Do you wish you could map more than trees? As climates change and regions face severe heat, drought, and weather events, more organizations are promoting innovative techniques to harvest rain water, prevent stormwater runoff, and conserve water in general. OpenTreeMap can assist with managing those initiatives by tracking the location of bioswales, rain barrels, and other water conservation features.
We hope you’ll join us for a webinar on Wednesday, November 11 from 2-3pm EST to discover the new OpenTreeMap Green Infrastructure module.
Deb Boyer, OpenTreeMap Project Manager, will be joined by Philip Silva, Co-Founder and Co-Director of TreeKIT, to discuss how Brooklyn’s Gowanus Canal Conservancy uses OpenTreeMap’s bioswale tracking features to fulfill their mission of increasing environmental stewardship.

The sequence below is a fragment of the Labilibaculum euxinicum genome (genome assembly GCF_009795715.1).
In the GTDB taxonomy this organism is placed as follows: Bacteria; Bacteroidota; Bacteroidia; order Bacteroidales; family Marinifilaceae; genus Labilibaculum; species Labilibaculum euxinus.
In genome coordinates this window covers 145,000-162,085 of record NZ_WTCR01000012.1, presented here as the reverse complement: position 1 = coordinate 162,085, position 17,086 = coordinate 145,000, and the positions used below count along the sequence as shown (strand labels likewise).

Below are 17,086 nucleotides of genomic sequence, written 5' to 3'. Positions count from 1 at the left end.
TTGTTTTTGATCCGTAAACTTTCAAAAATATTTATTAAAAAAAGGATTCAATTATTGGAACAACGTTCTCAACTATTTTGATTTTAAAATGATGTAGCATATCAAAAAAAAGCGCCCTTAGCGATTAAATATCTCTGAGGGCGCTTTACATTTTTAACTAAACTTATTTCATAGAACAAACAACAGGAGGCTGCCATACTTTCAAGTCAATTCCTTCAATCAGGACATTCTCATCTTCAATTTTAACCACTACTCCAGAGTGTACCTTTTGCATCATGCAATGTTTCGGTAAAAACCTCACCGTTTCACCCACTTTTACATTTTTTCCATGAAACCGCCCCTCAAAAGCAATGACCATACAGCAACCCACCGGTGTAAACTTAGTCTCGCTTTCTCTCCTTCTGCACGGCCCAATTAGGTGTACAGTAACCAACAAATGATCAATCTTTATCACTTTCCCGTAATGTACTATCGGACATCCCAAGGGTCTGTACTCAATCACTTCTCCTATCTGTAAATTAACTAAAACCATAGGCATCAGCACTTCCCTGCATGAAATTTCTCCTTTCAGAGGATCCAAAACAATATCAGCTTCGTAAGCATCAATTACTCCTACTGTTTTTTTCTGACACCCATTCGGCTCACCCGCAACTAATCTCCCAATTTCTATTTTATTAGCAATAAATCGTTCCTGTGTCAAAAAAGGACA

During this webinar, you will learn:
- How OpenTreeMap can be used for gathering and maintaining data related to rain barrels, bioswales, and other features
- How you can increase public education of the benefits of green infrastructure resources
- How you can promote installation and stewardship of green infrastructure resources
Space is limited. Click here to register and secure your spot today!
Read these related posts:
- Demystifying the process of building urban forestry software
- Defining the Open in OpenTreeMap: What Does it Mean for OpenTreeMap to be Open Source?
- Using Existing Data to Analyze and Plan your Urban Forest
- How to Calculate the Environmental and Economic Benefits of your Bioswales and Rain Gardens
- Community Engagement in Action: A conversation with Greening of Detroit